A total of 29 patients diagnosed with various types of pediatric malignancies were found to have Covid-19 infection during the period between January 2020 and March 2021. 18 cases (62%) were males, and 11 cases (37.9%) were females; only 2 cases (6.8%) were non-Saudi. Most of our patients diagnosed with Covid -19 were below or equal to 5 years old since we had 13 cases for this group (44.8%), while we had 7 cases (24.13%) their ages are above 5 years to 10 years. And further 9 cases (31%) are between 10 years to 16 years. With median age is 7.7 years. We noted that 8 cases (27.5%) had increases BSA for their norms as per gender, age, and height; however, the majority were within the normal ranges (Table 1).

Table 1: The relation of the age with mean body surface area (BSA).

Age group Mean BSA
< 5 YEARS 0.68
5-10 YEARS 0.87
>10 YEARS 1.49

Acute leukemia, both lymphoid and, to a lesser extent, myeloid, was the primary malignancy in 17 cases (58.6%), and all the solid tumors and central nervous system tumors were occurred in 12 cases (41.4%). We noted that most of our patients were standard risk about 12 cases (41.3%), while both intermediate risk and high risk diagnosed in 7 cases for each (24.1%), and fortunately, only 3 cases were having a very high-risk disease (1.03%) (Figure 1).


Figure 1. The disease risk distribution percentages.

Twenty-two patients (75.8%) were on an active treatment course, and seven patients (24.1%) were off-therapy in remission status on a follow-up plan. Considering those cases on active therapy, we found that 5 cases out of the 22 subjects (22.7%) were on their induction or initial treatment courses, another 6 cases were on the middle treatment courses (27.2%), while the majority who are 11 cases (50%) were on maintenance or continuation phases. Analyzing the causes of screening of Covid-19 infection among our sample patients (Table 2), we had 15 patients (51.7%) presented with symptoms needed screening while just less than half which are around 14 cases (48.2%) diagnosed with Coivid-19 as a result for elective testing and they denied any symptoms.

Table 2: Cause of screening (COS).

COS Number of cases Percentage
symptoms 15 51.7%
elective testing 14 48.2%

Evaluating the causes for elective testing on those 14 cases, we got about 42.8% (6 patients out of the 14) were due for the need of preappointment testing before visiting the outpatient department (OPD) as they are coming from outside Dammam city. Other causes are mentioned in (Table 3).

Table 3: Causes of elective testing (COET) in the 14 subjects.

COET Number of patients Percentage
PRE-OPD appointment 6 42.8%
Pre imaging under aesthesia 4 28.5%
Pre aesthesia for procedure 2 14.2%
pre admission 2 14.2%

While obtaining a clinical history and tracing the infection transmission pattern on our sample patients, we found that more than half about 15 out of the 29 patients (51.7%) had a history of contact with positive Covid-19 infection family member; 3 cases (10.3%) caught the infection while they are admitted as in-patients with no history of contact previously. And finally, the transmission source was unknown in 11 patients (37.9%). Fever was the main complaint in 13 cases out of 29 patients (44.8%), followed by a cough that occurred in 12 patients (41.3%). Other complaints were like a picture of upper respiratory tract infection with rhinorrhoea and sore throat; none of them presented with low oxygen saturation; however, some degree of tachycardia and tachypnoea were noted on around 31% Gastrointestinal tract complaints of nonspecific abdominal pain occurred in 4 cases, and 3 cases presented with watery diarrhea, which was negative for common stool pathogens. Headache was reported only in one patient, and it was persistent and annoying to the child (Table 4). Preliminary blood workup done in 24 cases (82.7%) at an initial presentation at the time of testing. Low absolute lymphocyte counts were noted in 11 patients out of the 24 patients (45.8%), while low absolute neutrophil counts were observed in 10 cases (41.6%); C-reactive protein CRP was noted to be elevated in 2 cases out of the 24 cases (8.3%). Coagulation profile was not noted to have significant abnormalities in our sample patients; only mild low fibrinogen was noted in 4 cases (16%) without changes in the PT, PTT. Chemistry testing for the renal and liver functions was not significant for almost all of them.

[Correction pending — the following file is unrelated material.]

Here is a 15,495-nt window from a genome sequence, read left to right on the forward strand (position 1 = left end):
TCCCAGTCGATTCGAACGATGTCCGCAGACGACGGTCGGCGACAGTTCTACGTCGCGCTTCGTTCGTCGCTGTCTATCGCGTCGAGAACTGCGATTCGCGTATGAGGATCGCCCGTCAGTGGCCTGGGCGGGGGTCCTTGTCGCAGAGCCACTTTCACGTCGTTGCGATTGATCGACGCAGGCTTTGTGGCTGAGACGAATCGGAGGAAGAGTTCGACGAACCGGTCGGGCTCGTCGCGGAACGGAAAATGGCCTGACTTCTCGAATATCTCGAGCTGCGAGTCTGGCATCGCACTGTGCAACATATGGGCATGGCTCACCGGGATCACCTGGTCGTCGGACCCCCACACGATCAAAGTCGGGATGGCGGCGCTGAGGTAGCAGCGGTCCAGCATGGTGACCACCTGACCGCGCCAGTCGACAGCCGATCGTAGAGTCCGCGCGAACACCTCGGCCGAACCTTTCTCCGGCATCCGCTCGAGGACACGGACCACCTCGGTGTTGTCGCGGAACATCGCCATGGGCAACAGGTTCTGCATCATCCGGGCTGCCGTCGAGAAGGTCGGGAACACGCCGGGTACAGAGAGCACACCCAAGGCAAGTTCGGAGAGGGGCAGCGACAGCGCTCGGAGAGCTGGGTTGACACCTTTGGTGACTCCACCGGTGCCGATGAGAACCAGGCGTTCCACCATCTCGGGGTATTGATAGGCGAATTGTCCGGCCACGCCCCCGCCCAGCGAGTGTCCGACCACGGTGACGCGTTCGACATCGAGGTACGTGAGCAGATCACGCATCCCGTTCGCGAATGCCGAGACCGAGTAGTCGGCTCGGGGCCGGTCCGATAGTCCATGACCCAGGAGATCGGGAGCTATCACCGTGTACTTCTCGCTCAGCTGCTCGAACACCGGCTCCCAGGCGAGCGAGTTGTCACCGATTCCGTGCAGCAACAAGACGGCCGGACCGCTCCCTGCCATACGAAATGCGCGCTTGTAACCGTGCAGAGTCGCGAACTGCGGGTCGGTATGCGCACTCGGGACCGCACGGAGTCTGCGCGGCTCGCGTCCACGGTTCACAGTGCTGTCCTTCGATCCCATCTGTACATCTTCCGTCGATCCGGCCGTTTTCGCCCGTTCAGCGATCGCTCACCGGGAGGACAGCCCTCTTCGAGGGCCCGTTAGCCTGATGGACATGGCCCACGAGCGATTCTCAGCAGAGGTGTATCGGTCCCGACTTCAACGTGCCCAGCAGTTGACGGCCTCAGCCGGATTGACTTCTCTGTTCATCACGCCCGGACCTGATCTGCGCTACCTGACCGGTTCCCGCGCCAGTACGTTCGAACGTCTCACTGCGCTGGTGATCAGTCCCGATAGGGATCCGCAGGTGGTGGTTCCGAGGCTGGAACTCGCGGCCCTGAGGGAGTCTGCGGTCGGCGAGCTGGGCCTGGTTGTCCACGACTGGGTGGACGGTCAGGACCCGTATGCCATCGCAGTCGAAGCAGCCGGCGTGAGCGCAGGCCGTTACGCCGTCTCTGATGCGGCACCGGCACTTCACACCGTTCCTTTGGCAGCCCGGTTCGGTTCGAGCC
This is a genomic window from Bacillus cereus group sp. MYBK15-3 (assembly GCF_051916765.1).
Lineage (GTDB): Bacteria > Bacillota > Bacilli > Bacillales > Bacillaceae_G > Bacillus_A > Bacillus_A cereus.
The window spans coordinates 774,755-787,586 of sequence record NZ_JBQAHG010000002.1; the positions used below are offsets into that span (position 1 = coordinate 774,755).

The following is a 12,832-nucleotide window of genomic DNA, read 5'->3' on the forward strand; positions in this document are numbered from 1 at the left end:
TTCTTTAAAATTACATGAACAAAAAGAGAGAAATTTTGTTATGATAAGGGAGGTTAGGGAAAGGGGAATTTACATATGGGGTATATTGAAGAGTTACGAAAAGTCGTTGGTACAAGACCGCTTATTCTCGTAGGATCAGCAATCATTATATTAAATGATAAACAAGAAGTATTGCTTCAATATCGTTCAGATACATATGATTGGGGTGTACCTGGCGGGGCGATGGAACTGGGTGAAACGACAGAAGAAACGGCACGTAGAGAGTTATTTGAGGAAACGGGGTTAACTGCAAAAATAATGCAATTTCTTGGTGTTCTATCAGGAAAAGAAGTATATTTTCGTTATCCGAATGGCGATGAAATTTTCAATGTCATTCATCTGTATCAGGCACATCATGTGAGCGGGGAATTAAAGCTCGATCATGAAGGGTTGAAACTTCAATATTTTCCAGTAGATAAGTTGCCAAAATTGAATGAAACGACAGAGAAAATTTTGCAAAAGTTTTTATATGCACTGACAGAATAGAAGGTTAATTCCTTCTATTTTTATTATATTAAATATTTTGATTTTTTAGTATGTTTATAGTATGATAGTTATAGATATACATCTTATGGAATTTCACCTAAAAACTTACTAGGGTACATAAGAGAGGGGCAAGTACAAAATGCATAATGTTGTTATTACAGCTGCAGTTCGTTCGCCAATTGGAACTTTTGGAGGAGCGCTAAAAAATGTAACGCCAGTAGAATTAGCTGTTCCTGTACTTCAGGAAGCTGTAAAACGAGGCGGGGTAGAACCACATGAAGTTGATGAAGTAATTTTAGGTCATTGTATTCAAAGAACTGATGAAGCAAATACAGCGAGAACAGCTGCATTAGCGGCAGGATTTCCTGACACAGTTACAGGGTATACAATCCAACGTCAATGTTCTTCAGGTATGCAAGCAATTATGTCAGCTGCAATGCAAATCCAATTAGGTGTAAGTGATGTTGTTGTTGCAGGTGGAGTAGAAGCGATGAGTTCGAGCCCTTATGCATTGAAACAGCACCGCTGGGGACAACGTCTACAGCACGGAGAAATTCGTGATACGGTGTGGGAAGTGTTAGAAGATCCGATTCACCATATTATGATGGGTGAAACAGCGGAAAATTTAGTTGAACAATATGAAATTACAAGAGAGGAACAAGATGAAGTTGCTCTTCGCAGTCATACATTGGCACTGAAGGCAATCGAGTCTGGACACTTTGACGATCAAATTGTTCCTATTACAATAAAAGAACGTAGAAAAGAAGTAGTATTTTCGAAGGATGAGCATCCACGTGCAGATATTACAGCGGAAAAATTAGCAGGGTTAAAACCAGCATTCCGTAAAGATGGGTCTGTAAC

Table 4: Frequencies of symptoms at presentation.

Symptom Number of patients Percentage (out of 29 cases)
Fever 13 44.8 %
Cough 12 41.3%
Rhinorrhoea 9 31%
Tachycardia 9 31%
Tachypnoea 9 31%
Sore Throat 6 20.6%
Nonspecific Abdominal Pain 4 13.7%
Diarrhoea 3 10.3%
Vomiting 2 6.8%
Headache 1 3.4%

Baseline chest X-ray imaging (CXR) done in 11(37.9%) patients out of the total 29 cases and 72.7% (8 patients out of those 11 imaged cases) were reported as normal, other two patients (18%) had unilateral lung changes in their CXR, and only 1(9%) patient showed bilateral lung changed in the CXR. Most of the patients who diagnosed with Covid-19 infection were having very mild disease course, that they were managed and monitored as out-patients in around 23 cases (79.3%) while only 6 (20.6%) cases managed as inpatients either due to their significant clinical presentation or being as inpatients already at the time of diagnosis (Table 5).

Table 5: Time to obtain first negative swab and frequencies.

Time in days Number of patients Percentage
1-14 days 7 36.8%